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High Grade Water Ready to Sweep Shanghai
Residents will have their thirst quenched with high quality water that matches the city's growing status as a world-class metropolis after the Shanghai Water Authority (SWA) vowed to assist the improvement following the 11th annual World Water Day on Saturday.

"The current quality of tap water in the city meets the national standard; but compared with that of the European Union and the United States, there is still room for improvement," said SWA Director General Zhang Jiayi.

SWA will tighten its control over the entire water process to secure water quality as a focus for 2003 in an effort to improve people's health and refine the city's image.

Raw water taken from the Huangpu River will undergo extensive biological pre-treatment to reduce the content of organic substance found in the water.

This new engineering initiative is to be completed in the raw water factory in the first half of this year, Zhang said.

Major water works that draw raw water from the Huangpu River should install further treatment engineering facilities to also improve the colour, texture, ammonia and nitrogen content before 2010, a move which will vastly improve water taste.

The additional treatment is expected to cost 4 billion yuan (US$484 million), a factor which could have a future influence on the city's water price, according to Chen Yin, SWA's deputy director general.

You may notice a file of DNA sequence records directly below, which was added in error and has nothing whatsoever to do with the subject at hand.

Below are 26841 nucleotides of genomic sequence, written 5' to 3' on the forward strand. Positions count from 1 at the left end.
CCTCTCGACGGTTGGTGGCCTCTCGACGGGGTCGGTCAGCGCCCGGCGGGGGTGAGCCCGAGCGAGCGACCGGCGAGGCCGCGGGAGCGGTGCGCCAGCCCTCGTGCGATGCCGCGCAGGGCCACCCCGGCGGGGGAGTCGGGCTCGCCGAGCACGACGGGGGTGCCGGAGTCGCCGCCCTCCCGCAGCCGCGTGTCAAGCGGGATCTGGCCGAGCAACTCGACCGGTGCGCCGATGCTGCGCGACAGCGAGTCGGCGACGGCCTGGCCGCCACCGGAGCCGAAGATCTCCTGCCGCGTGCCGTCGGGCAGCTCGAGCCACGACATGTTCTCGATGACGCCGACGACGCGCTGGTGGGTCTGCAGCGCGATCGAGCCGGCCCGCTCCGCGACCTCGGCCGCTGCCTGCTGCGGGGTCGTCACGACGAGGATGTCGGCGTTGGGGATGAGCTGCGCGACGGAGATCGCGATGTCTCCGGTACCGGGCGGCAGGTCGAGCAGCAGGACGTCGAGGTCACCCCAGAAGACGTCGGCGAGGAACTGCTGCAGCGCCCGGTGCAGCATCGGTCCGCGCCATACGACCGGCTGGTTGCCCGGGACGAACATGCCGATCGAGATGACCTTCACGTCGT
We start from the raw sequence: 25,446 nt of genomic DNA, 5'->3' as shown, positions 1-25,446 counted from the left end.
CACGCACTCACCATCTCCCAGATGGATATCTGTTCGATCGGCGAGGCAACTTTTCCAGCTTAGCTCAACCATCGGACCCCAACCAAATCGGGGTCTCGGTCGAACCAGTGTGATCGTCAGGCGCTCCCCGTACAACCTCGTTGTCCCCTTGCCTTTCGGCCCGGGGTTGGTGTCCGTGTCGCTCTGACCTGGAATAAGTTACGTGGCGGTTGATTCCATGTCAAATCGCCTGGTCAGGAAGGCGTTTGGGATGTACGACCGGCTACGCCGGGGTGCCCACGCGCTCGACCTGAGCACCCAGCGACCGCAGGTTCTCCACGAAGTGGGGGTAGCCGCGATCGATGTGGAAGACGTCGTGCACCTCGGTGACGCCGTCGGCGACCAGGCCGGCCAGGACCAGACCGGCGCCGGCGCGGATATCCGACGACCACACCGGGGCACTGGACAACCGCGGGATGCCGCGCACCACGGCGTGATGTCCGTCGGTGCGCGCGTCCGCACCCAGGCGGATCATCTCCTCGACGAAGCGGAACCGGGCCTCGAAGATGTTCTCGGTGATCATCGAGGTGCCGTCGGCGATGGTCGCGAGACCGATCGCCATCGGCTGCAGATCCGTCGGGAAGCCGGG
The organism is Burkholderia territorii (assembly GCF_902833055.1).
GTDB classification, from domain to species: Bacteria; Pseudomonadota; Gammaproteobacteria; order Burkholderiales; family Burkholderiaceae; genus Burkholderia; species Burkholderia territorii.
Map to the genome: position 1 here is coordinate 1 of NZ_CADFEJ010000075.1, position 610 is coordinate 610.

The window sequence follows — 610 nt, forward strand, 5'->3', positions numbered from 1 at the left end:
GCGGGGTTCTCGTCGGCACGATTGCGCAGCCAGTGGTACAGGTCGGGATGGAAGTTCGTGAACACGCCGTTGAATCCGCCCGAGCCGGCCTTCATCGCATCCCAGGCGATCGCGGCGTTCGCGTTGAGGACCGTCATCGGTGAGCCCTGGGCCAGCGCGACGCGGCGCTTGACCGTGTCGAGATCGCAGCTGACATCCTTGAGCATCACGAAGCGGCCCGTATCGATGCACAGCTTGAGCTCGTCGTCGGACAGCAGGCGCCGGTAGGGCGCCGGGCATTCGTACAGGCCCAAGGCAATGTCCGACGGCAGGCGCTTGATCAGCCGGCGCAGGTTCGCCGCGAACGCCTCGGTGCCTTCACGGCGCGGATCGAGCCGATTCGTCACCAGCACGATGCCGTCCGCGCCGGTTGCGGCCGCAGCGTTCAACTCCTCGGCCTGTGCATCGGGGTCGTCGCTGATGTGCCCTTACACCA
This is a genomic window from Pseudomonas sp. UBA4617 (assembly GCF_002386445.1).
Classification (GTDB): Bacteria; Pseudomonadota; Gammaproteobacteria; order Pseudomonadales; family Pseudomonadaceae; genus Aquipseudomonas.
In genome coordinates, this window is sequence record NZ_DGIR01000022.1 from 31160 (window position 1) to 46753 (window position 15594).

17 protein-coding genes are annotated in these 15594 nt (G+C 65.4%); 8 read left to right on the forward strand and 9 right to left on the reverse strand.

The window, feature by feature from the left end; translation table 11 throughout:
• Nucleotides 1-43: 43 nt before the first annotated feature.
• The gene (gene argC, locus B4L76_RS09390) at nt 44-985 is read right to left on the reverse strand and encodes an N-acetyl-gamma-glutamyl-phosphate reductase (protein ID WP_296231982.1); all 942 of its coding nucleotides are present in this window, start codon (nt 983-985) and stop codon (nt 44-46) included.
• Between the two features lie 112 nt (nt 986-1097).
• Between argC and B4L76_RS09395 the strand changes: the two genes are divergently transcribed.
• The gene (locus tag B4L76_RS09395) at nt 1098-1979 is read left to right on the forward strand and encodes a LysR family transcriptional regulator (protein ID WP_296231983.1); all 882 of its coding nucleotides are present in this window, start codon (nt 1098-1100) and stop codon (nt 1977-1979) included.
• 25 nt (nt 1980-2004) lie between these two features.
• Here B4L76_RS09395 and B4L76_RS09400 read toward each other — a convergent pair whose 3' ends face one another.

Specific measures to improve the quality of water works that draw raw water from the Yangtze River are being studied at the same time.

Chen said the refurbishment of water supply pipes is the key to ensuring water quality, preventing water leakage and guaranteeing water safety.

At present, aged pipes are mostly to blame for contaminating water quality.

Over the next three years, 377.5 kilometers of pipes without lining will be fitted with lining to prevent pollution during the transfer of water while 863.24 kilometers of pipes which have leaking problems will be renovated.

SWA has also started the eight-year-long renovation of water supply facilities, including the 14,486-kilometre-long indoor pipes, 107,390 water cabins on top of buildings and 6,294 underground water pools which connect families with water companies.

(China Daily March 24, 2003)

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